The Islamic republic, which insists its nuclear program is purely peaceful, started building the plant inside a mountain in secret as early as 2006, to protect it from air strikes.
Last week, Reuters reported world powers were planning to offer to ease sanctions barring trade in gold and other precious metals with Iran in return for steps to shut down Fordow.
Alaeddin Boroujerdi, head of parliament's national security and foreign policy committee, referred to the reported offer on Sunday and dismissed any idea of a closure, the Iranian Students' News Agency reported.
"Fordow will never be shut down because ... our national duty is to be able to defend our nuclear and vital centers against an enemy threat," Boroujerdi was quoted as saying by the agency.
"This suggestion (shutting down Fordow) is meant to help the Zionist regime (Israel)," he added.
Israel has threatened to attack Iran if diplomacy and sanctions fail to curb its nuclear program, raising fears of a regional war.
The United States and its allies are particularly worried about Fordow because Iran is refining uranium there to a fissile concentration of 20 percent, which Iran says it needs for a medical reactor. Twenty percent purity is only a short technical step from weapons-grade uranium.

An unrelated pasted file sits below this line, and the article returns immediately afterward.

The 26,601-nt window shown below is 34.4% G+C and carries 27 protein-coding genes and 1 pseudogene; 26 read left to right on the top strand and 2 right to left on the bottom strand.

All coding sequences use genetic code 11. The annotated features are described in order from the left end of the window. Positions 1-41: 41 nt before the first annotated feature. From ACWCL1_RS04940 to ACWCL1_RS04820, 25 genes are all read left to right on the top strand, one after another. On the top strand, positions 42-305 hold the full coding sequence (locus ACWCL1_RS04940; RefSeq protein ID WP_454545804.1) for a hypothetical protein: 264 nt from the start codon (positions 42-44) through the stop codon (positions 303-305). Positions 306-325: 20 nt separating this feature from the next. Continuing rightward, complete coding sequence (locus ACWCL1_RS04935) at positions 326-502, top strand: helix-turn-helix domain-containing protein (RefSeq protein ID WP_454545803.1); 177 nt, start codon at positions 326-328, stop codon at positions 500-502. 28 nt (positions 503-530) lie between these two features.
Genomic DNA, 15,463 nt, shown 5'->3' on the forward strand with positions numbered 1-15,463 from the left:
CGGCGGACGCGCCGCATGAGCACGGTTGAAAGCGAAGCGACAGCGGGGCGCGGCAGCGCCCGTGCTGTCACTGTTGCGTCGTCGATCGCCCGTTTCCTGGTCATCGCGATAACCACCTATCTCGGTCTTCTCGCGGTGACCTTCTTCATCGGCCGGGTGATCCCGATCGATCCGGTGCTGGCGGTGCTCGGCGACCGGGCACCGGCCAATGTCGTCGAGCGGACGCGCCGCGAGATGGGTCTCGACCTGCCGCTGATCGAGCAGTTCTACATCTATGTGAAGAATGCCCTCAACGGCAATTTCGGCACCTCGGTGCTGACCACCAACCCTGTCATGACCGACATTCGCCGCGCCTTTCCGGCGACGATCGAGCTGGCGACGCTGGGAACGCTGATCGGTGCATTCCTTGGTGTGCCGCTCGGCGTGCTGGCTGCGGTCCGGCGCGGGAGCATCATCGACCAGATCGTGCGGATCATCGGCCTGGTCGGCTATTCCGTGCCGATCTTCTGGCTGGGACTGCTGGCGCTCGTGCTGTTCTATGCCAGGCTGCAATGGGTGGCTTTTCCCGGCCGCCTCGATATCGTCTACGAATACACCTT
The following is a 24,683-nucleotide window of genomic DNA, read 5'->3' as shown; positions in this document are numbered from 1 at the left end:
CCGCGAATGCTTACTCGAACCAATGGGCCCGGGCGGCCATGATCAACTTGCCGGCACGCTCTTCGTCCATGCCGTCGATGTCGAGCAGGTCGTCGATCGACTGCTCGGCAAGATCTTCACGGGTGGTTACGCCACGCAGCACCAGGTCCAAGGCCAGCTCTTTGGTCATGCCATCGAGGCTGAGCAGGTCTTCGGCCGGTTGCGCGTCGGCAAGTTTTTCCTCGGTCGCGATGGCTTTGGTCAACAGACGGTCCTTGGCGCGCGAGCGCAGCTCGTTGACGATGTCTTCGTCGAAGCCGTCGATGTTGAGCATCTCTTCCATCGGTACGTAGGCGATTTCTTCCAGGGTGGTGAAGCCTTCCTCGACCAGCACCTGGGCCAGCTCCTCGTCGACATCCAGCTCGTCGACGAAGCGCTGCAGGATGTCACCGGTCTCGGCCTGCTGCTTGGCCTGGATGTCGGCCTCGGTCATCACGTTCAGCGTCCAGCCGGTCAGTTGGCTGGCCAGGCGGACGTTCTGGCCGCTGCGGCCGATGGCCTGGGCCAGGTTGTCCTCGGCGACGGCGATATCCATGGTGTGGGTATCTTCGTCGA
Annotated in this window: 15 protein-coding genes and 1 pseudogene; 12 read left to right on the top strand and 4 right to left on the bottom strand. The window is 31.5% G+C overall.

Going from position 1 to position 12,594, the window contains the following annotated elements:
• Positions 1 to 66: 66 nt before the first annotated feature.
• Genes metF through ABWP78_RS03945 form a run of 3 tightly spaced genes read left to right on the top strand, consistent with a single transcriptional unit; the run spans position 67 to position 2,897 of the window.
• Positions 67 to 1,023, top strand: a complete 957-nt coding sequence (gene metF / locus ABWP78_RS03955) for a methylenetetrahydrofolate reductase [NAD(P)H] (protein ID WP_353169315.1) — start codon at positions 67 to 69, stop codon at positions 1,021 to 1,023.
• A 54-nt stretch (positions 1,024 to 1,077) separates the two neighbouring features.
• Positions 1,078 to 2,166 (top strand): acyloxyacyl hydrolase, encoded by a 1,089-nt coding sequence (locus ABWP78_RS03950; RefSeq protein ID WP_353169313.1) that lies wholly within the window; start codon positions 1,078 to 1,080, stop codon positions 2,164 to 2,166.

Western officials said last week the offer to ease sanctions barring gold and other precious metals trade with Iran would be presented at February 26 talks between Iran and world powers in Almaty, Kazakhstan.
They acknowledged it represented a relatively modest update to proposals that the six major powers put forward last year.
Iran's parliament has little control over the Islamic Republic's foreign policy, which is decided by Supreme Leader Ayatollah Ali Khamenei.
(Reporting By Yeganeh Torbati; Editing by Andrew Heavens)